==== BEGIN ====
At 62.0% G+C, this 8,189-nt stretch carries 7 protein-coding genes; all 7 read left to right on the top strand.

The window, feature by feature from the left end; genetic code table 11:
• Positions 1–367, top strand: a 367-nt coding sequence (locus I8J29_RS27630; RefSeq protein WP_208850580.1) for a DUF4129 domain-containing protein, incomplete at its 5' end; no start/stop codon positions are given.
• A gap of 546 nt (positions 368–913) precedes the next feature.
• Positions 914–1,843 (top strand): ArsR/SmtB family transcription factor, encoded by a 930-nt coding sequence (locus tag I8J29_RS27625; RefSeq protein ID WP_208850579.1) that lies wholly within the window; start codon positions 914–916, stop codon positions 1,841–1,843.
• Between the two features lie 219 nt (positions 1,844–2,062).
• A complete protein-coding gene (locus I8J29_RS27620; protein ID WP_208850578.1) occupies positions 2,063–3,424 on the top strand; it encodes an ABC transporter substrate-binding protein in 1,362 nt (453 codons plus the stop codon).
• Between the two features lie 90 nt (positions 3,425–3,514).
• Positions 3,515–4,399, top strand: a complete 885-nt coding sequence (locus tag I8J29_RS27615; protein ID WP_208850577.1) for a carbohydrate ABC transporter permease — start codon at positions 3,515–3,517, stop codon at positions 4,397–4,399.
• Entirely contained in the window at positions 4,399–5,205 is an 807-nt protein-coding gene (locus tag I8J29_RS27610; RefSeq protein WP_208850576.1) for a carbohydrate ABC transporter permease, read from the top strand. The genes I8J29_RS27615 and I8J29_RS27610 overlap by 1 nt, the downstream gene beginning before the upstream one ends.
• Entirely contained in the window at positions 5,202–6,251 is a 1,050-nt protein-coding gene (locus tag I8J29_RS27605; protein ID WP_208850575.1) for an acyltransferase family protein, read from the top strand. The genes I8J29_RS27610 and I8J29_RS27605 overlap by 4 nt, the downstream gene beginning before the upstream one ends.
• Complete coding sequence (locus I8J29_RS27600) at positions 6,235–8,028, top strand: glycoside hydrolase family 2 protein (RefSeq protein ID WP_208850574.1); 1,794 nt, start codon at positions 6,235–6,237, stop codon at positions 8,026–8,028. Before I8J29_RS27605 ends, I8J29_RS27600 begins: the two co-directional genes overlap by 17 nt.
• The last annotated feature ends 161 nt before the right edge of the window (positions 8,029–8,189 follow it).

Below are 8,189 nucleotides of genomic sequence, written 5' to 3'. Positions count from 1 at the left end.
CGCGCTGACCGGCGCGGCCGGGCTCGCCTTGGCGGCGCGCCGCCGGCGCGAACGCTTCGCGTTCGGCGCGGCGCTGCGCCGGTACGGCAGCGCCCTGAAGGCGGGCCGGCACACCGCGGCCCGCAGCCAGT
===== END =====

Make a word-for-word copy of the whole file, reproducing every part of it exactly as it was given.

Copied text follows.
At 62.0% G+C, this 8,189-nt stretch carries 7 protein-coding genes; all 7 read left to right on the top strand.

The window, feature by feature from the left end; genetic code table 11:
• Positions 1–367, top strand: a 367-nt coding sequence (locus I8J29_RS27630; RefSeq protein WP_208850580.1) for a DUF4129 domain-containing protein, incomplete at its 5' end; no start/stop codon positions are given.
• A gap of 546 nt (positions 368–913) precedes the next feature.
• Positions 914–1,843 (top strand): ArsR/SmtB family transcription factor, encoded by a 930-nt coding sequence (locus tag I8J29_RS27625; RefSeq protein ID WP_208850579.1) that lies wholly within the window; start codon positions 914–916, stop codon positions 1,841–1,843.
• Between the two features lie 219 nt (positions 1,844–2,062).
• A complete protein-coding gene (locus I8J29_RS27620; protein ID WP_208850578.1) occupies positions 2,063–3,424 on the top strand; it encodes an ABC transporter substrate-binding protein in 1,362 nt (453 codons plus the stop codon).
• Between the two features lie 90 nt (positions 3,425–3,514).
• Positions 3,515–4,399, top strand: a complete 885-nt coding sequence (locus tag I8J29_RS27615; protein ID WP_208850577.1) for a carbohydrate ABC transporter permease — start codon at positions 3,515–3,517, stop codon at positions 4,397–4,399.
• Entirely contained in the window at positions 4,399–5,205 is an 807-nt protein-coding gene (locus tag I8J29_RS27610; RefSeq protein WP_208850576.1) for a carbohydrate ABC transporter permease, read from the top strand. The genes I8J29_RS27615 and I8J29_RS27610 overlap by 1 nt, the downstream gene beginning before the upstream one ends.
• Entirely contained in the window at positions 5,202–6,251 is a 1,050-nt protein-coding gene (locus tag I8J29_RS27605; protein ID WP_208850575.1) for an acyltransferase family protein, read from the top strand. The genes I8J29_RS27610 and I8J29_RS27605 overlap by 4 nt, the downstream gene beginning before the upstream one ends.
• Complete coding sequence (locus I8J29_RS27600) at positions 6,235–8,028, top strand: glycoside hydrolase family 2 protein (RefSeq protein ID WP_208850574.1); 1,794 nt, start codon at positions 6,235–6,237, stop codon at positions 8,026–8,028. Before I8J29_RS27605 ends, I8J29_RS27600 begins: the two co-directional genes overlap by 17 nt.
• The last annotated feature ends 161 nt before the right edge of the window (positions 8,029–8,189 follow it).

Below are 8,189 nucleotides of genomic sequence, written 5' to 3'. Positions count from 1 at the left end.
CGCGCTGACCGGCGCGGCCGGGCTCGCCTTGGCGGCGCGCCGCCGGCGCGAACGCTTCGCGTTCGGCGCGGCGCTGCGCCGGTACGGCAGCGCCCTGAAGGCGGGCCGGCACACCGCGGCCCGCAGCCAGT